For envelope flap 694, since the 3/4-inch displacement height is greater than 0.5 inches, when the trailing 3/4-inch lateral displacement point is reached (see time point 697) the nozzle is held at this position (see time period 698) until the fourth envelope flap 699 reaches the nozzle. When the 3/4-inch lateral displacement point of the fourth envelope flap 699 is detected (see time point 701) the nozzle does not have to be re-positioned since the flap height has not changed from the corresponding height on the third envelope flap 694. At time point 702, when the 3/4-inch lateral displacement point of envelope flap 699 reaches the nozzle, the nozzle is moved to track the flap profile stored in memory. Upon reaching the trailing 3/4-inch lateral displacement point at time 703, the nozzle is held at this point until another envelope is moved through the flap profile sensor/nozzle. As was the case with the second envelope flap 688, because the nozzle does not have to be re-positioned, a decrease in average temperature of the nozzle motor can be achieved, and envelope flap 699 is tracked more closely than envelope flap 694 (compare moistened flap profiles of envelope flaps 603 and 604 in FIG. 5 with the corresponding profiles of envelope flaps 694 and 699 in FIG. 7).
In accordance with initialization process 650 in FIG. 6A, 5 seconds after the trailing 3/4-inch lateral displacement point of the last envelope flap moves through the moistener of the present invention, the nozzle is moved to the initialization height of 1.5 inches (see time period 704 in FIG. 7) while the nozzle is waiting for another mixed succession of envelope flaps to be moved through the moistener. For a second mixed succession of envelope flaps, the processes discussed above can be repeated as desired.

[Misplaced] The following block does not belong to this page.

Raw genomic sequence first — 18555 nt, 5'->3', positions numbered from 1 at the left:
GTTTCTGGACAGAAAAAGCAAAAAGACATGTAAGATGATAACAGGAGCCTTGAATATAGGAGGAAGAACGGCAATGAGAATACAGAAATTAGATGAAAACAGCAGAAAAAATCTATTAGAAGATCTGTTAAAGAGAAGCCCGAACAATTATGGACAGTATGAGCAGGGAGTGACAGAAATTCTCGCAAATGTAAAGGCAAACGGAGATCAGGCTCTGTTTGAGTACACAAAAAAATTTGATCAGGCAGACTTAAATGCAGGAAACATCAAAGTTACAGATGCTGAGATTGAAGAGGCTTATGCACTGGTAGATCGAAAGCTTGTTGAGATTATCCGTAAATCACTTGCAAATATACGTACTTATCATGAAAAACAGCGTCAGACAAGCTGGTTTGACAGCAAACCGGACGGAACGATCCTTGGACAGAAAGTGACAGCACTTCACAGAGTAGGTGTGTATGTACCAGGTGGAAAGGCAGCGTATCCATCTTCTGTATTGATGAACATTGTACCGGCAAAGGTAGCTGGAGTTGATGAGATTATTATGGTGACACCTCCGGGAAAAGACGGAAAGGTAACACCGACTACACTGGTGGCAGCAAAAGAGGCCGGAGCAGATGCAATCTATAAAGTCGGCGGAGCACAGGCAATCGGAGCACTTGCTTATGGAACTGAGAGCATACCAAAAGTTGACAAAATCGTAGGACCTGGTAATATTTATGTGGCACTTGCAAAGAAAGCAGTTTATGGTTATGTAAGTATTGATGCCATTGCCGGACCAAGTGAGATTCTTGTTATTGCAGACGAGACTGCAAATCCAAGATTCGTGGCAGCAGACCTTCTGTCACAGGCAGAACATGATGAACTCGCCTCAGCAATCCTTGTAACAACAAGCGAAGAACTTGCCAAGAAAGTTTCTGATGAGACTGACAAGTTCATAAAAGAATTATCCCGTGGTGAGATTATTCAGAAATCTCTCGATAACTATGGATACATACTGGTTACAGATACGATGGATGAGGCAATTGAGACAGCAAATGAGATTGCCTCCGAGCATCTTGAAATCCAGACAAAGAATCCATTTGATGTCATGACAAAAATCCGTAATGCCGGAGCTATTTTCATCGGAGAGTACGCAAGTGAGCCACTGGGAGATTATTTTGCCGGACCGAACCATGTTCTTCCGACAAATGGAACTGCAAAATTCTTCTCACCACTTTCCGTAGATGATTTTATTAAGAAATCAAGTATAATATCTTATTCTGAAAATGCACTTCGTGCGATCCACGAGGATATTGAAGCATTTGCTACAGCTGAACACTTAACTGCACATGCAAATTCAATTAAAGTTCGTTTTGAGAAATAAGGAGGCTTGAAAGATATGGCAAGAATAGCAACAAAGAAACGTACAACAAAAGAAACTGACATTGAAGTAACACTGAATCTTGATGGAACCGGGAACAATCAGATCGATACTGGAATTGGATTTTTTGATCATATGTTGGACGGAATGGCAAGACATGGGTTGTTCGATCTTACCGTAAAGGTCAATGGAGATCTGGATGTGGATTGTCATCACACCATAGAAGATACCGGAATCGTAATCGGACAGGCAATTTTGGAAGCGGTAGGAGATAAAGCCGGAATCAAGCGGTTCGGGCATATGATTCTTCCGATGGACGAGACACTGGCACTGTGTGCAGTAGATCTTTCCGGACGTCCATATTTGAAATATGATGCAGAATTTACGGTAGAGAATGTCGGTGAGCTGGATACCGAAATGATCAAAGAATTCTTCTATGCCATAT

Although the present invention was discussed above in detail with reference to the embodiment of the mailing machine shown in FIG. 3, it is to be understood that the present invention can be employed with a variety of other embodiments of mailing machine. Accordingly, one skilled in the art will appreciate that the present invention can be practiced by other than the described embodiments, which are presented for purposes of illustration and not of limitation, and that the present invention is limited by only the claims that follow.
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|U.S. Classification||427/8, 118/680, 118/681, 118/323, 427/424, 118/324, 118/669|
|Nov 22, 1991||AS||Assignment|
Owner name: PITNEY BOWES INC. A CORPORATION OF DELAWARE
Free format text: ASSIGNMENT OF ASSIGNORS INTEREST.;ASSIGNORS:DE GIULIO, PETER C.;SALAZAR, EDILBERTO I.;REEL/FRAME:005928/0868
Effective date: 19911122
|Apr 14, 1997||FPAY||Fee payment|
Year of fee payment: 4
|Apr 4, 2001||FPAY||Fee payment|
Year of fee payment: 8
|Apr 27, 2005||REMI||Maintenance fee reminder mailed|
|Oct 12, 2005||LAPS||Lapse for failure to pay maintenance fees|
|Dec 6, 2005||FP||Expired due to failure to pay maintenance fee|
Effective date: 20051012